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Like summer flu, political scandals tend to come back at inconvenient times.

Just two months before Prime Minister Justin Trudeau seeks re-election, the furor over a graft case involving a Canadian engineering giant has resurfaced.

Ethics Commissioner Mario Dion yesterday ruled that Trudeau sought to pressure his former attorney general last year to help SNC-Lavalin Group settle corruption charges out of court, partly for political reasons. The premier’s actions contravened conflict-of-interest laws, Dion said.

Dion's report undercuts Trudeau’s argument he did nothing wrong and was only seeking to stave off job losses involving SNC, which risked a ban on federal government contracts if found to have committed graft.

Trudeau’s popularity ratings have nudged up after a troubling slide, and he can point to a rebound in economic growth. But while he has won praise for liberal policies on immigration and climate change, bread-and-butter issues are likely to be at the forefront for voters. There's at least some chance he wins a second term for his Liberals but can only muster a minority government.

Conservative leader Andrew Scheer is calling on the police to investigate Trudeau. The challenge for Canada's young leader is to get the scandal off the front pages with speed and his re-election campaign back on message.

Global Headlines

Just In: China threatened unspecified retaliatory measures after accusing the U.S. of violating an understanding between Presidents Donald Trump and Xi Jinping with new 10% tariffs on $300 billion of Chinese goods. The news has spooked global markets.Alarm bells | The growing odds of a recession before the 2020 election threaten to crush Trump’s hopes of a second term. Such a scenario would be a political gift to Democrats, who have avoided talking about the nearly full employment and low inflation so far in Trump's presidency.

  • The S&P 500 sank almost 3% yesterday and the Dow Jones Industrial Average plunged 800 points in its worst rout of the year, sparked when the 10-year Treasury rate slid below the two-year for the first time since 2007, a harbinger of a possible downturn.
  • Trump holds a rally today in Manchester, New Hampshire  — where Democrats Bernie Sanders and Elizabeth Warren are campaigning this week  — before returning to his golf resort in New Jersey.

Fraught suggestion | Trump appeared to link Hong Kong’s protests to the U.S.-China trade war in tweets that praised Xi and declared: “Of course China wants to make a trade deal. Let them work humanely with Hong Kong first!” The impact of the crisis was underlined when Hong Kong today cut its 2019 growth forecast to 0%-1% from 2%-3% previously. Beijing’s willingness to tolerate dissent is wearing thin and, with “one country, two systems” due to expire in 2047, the relationship with Hong Kong may go one of three ways, Matthew Campbell reports.Brexit bargain | U.K. opposition Labour Party leader Jeremy Corbyn asked rival parties to support him as caretaker prime minister in a temporary coalition to block a no-deal Brexit and call an election if they and rebel Conservatives oust Boris Johnson’s government in a no-confidence vote. U.S. House Speaker Nancy Pelosi warned there is “no chance” Congress will pass any future trade deal with the U.K. if Brexit threatens the peace accord in Northern Ireland.Sinking Argentina | Barring a miracle for incumbent Mauricio Macri, populist rival Alberto Fernández is likely to be elected Argentina’s president in October. They began tentative talks after a market rout sliced 25% off the currency this week amid uncertainty over future economic policy. With the economy sinking, what Fernández may inherit will depend on whether the two leaders can ease default expectations and address the real economy, inflation and savings.Tight spot | South African President Cyril Ramaphosa’s dependence on labor unions and communists to survive his ruling party’s faction fighting is stymieing his ability to institute reforms needed to revive the economy. As Antony Sguazzin and Nkululeko Ncana explain, business leaders say the dilly-dallying could cost the nation its last remaining investment grade rating at Moody’s, sparking billions of dollars in outflows.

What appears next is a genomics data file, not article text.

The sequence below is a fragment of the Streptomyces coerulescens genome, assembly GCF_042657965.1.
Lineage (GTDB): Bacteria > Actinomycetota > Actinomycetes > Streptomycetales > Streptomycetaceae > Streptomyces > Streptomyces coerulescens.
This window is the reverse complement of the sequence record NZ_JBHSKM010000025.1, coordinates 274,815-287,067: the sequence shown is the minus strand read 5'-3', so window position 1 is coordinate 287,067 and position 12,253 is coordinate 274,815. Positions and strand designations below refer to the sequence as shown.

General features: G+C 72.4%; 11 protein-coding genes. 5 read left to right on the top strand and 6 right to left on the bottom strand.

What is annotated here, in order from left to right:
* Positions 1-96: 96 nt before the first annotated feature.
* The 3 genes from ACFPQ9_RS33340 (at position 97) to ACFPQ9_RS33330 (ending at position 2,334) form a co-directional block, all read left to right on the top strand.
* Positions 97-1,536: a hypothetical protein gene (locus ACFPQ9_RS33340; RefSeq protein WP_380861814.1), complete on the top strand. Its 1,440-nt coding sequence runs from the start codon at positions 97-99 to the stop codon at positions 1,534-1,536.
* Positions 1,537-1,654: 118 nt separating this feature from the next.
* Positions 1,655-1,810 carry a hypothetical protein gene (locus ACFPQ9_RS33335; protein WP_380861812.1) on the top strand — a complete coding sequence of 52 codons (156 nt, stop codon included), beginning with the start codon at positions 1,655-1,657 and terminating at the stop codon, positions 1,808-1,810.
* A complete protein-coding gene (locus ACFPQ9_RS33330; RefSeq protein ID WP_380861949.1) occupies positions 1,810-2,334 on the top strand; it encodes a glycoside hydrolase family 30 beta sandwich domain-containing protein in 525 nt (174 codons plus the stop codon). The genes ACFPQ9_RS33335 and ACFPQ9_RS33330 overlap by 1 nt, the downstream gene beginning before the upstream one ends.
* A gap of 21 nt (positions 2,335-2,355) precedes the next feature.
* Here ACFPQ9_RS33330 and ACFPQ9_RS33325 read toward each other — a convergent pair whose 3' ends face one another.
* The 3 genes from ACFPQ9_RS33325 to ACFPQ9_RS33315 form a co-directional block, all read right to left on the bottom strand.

What to Watch

  • South Korean President Moon Jae-in softened criticism of Japan in a speech today marking the anniversary of the end of World War II, fueling hopes the U.S. allies may ease their feud.
  • Former Colorado Governor John Hickenlooper is expected to become the first major Democratic candidate to drop out of the presidential race following lackluster fundraising and a mass staff shakeup.

And finally...In the Devonshire countryside, farmer Bryan Griffiths is trying to beat the Brexit clock by putting his 900 sheep on a high-calorie diet. Griffiths has spent money on concentrated feed because he wants them fat enough for sale before Oct. 31 in case Britain leaves the European Union without a deal, closing off the U.K.’s main export market. He wants “to avoid being caught with too many if disaster strikes."

 

--With assistance from Kathleen Hunter, Karl Maier, Juan Pablo Spinetto, Theophilos Argitis and Karen Leigh.

To contact the author of this story: Rosalind Mathieson in London at rmathieson3@bloomberg.net

To contact the editor responsible for this story: Anthony Halpin at thalpin5@bloomberg.net

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